Washington Post executive editor Benjamin C. Bradlee and Mobil Oil Corp. president William P. Tavoulareas squared off against each other yesterday in a battle of claims and counterclaims about the accuracy of two 1979 articles about Tavoulareas' business dealings that he claims are libelous.

It was Bradlee's turn first and for nearly two hours he described for a federal court jury how the newspaper handled the stories. His overall assessment about the stories was simple: "I think it's a textbook case of how a responsible newspaper should act."

Tavoulareas, testifying for the second time at the trial of his $50-million libel claim against the newspaper, took the stand as a final rebuttal witness and accused the newspaper of twisting the facts in the case to suit its own conclusions.

"They said I was a criminal," Tavoulareas said emphatically. "They said I had broken SEC (Securities and Exchange Commission) rules. I didn't abscond with Mobil funds. I didn't violate SEC laws."

The testimony of two of the top executives at their respective organizations provided a high-powered finish to 16 days of testimony that often had drifted into the minutiae of international oil shipping procedures and the daily routine of life in the newsroom at The Post.

U.S. District Judge Oliver Gasch scheduled final arguments in the case for Tuesday, after lawyers in the case spend Monday arguing over what legal instructions should be given to the jury.

The case centers on articles the newspaper published on Nov. 30 and Dec. 1, 1979. The first story detailed how the elder Tavoulareas "set up his son" Peter in a London-based shipping management firm, Atlas Maritime Co., that then did "millions of dollars in business operating Mobil-owned ships under exclusive, no-bid contracts." The second story quoted a letter written by Rep. John D. Dingell (D-Mich.) to the SEC alleging that the Mobil president may have given "false and misleading" statements to federal investigators in 1977 who questioned him about his business dealings with his son and also may have "misused corporate assets."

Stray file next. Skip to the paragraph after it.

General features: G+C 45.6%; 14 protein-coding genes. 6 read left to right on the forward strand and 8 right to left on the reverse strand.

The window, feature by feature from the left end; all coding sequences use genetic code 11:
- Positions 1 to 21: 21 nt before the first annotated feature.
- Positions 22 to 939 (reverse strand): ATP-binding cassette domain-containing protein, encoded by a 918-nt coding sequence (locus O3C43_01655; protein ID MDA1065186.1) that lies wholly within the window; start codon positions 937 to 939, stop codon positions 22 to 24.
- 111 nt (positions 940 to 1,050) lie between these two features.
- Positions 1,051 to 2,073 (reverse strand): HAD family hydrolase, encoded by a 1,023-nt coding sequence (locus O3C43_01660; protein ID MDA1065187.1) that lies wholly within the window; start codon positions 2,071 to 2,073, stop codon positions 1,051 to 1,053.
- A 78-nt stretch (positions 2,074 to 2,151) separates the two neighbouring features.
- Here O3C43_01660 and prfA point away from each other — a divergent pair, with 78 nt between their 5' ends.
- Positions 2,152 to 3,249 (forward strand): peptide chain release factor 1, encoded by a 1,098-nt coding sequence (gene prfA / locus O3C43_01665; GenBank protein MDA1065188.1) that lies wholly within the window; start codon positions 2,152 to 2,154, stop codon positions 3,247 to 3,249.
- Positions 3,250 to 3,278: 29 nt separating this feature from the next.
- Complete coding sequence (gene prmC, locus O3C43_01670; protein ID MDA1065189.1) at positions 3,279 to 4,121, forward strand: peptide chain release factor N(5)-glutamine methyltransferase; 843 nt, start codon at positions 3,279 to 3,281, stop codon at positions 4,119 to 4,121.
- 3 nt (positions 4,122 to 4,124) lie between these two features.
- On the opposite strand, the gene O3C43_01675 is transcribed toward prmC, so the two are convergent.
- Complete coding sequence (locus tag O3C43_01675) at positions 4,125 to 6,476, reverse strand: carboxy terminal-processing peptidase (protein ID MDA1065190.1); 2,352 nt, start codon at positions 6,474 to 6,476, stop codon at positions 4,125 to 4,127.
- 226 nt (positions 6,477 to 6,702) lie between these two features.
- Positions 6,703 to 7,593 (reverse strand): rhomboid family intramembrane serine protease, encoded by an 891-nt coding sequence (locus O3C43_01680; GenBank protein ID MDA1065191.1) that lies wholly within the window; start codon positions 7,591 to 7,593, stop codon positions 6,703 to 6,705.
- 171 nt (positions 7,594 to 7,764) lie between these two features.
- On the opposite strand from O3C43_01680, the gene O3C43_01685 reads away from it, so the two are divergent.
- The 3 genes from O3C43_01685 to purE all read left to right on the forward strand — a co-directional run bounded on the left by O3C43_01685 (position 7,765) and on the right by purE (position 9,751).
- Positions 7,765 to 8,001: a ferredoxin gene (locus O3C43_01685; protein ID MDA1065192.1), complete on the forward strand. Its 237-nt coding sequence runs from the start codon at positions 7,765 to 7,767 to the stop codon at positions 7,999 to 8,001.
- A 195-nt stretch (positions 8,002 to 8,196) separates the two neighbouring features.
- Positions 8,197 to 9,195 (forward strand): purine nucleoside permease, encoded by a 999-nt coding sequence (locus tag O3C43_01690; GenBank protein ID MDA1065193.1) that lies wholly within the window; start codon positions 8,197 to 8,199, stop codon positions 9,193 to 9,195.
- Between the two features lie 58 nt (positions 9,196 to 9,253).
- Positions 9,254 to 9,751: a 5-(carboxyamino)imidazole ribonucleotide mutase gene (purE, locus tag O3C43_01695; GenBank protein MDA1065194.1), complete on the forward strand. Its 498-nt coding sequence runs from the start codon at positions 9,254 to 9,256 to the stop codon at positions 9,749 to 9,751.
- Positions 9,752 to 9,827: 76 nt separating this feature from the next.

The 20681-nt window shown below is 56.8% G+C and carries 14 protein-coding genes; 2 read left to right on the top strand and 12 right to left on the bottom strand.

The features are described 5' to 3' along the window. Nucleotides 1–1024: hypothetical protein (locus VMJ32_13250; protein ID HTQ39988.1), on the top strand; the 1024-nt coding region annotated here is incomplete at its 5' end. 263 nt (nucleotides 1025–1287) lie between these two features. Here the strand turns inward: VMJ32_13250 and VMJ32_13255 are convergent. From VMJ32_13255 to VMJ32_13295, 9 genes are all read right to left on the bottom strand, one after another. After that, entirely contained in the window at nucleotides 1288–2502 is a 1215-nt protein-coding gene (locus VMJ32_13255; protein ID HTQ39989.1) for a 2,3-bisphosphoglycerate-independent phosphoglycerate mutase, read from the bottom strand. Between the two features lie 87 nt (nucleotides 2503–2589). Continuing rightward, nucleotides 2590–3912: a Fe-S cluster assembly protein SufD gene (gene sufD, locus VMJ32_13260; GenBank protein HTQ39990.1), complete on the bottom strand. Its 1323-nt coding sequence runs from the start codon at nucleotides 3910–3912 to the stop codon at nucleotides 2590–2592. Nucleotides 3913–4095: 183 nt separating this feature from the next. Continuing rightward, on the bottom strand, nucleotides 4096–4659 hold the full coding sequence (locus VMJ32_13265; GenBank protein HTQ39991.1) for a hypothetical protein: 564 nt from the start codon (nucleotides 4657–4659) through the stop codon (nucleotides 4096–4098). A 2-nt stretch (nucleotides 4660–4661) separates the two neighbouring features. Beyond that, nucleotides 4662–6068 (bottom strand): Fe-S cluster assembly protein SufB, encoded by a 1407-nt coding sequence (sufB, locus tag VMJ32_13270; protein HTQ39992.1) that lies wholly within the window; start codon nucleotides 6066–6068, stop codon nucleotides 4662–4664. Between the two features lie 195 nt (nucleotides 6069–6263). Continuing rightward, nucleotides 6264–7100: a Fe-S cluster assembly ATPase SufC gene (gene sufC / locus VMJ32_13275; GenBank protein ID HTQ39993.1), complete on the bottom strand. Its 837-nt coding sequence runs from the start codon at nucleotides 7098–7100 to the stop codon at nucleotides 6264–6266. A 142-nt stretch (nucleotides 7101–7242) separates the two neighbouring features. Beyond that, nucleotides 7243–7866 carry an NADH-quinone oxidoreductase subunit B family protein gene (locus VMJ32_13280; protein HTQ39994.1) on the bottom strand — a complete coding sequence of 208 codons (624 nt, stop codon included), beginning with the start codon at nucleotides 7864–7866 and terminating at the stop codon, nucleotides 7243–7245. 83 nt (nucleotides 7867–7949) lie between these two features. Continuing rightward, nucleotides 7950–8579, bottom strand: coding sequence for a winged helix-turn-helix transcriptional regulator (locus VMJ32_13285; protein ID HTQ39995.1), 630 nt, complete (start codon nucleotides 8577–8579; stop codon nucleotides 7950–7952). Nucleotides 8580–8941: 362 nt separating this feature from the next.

When the newspaper refused to retract the stories after they were published, both Tavoulareases sued the newspaper. In a separate $20-million claim, they sued one of The Post's initial sources, Dr. Philip Piro, a Baltimore eye surgeon who was once married to the Mobil executive's daughter Patrice.

Testimony at the trial has shown that Tavoulareas was aware of many of the details of his son's company, which managed the operations of a shipping firm, Saudi Maritime Co. (Samarco), in which Mobil was a partner. But both Tavoulareases have denied they urged George Comnas, Atlas' initial managing director, to take Peter in as a partner.

Bradlee testified that while he is responsible for what appears in The Post each day, he had almost no role in the two stories before they were published. He said he met with Tavoulareas a few days after the stories were published and quoted the Mobil official as saying at one point, " 'Haven't you ever done anything for your kids?' I said, 'Yeah.' "

Bradlee said that as a result of documents Tavoulareas gave him, the newspaper published an article on Dec. 7, 1979 noting that Atlas had repaid Mobil $84,300 that the oil company had originally given to Comnas in consulting fees and expense money when he resigned from Atlas in 1975. The Dec. 1 story, quoting Dingell's letter, had said Tavoulareas "had bought out Comnas' interest in Atlas" with the Mobil consulting fees.

But Bradlee denied that the Dec. 7 story was a retraction, saying it was instead "a classic example of where the truth emerges" as more information becomes available.

The elder Tavoulareas contended that despite the knowledge he had of his son's business he did not make any decisions regarding Mobil's involvement with Atlas, as he had pledged to Mobil officials in August 1974.

"I live every day by Mobil's rules," he declared.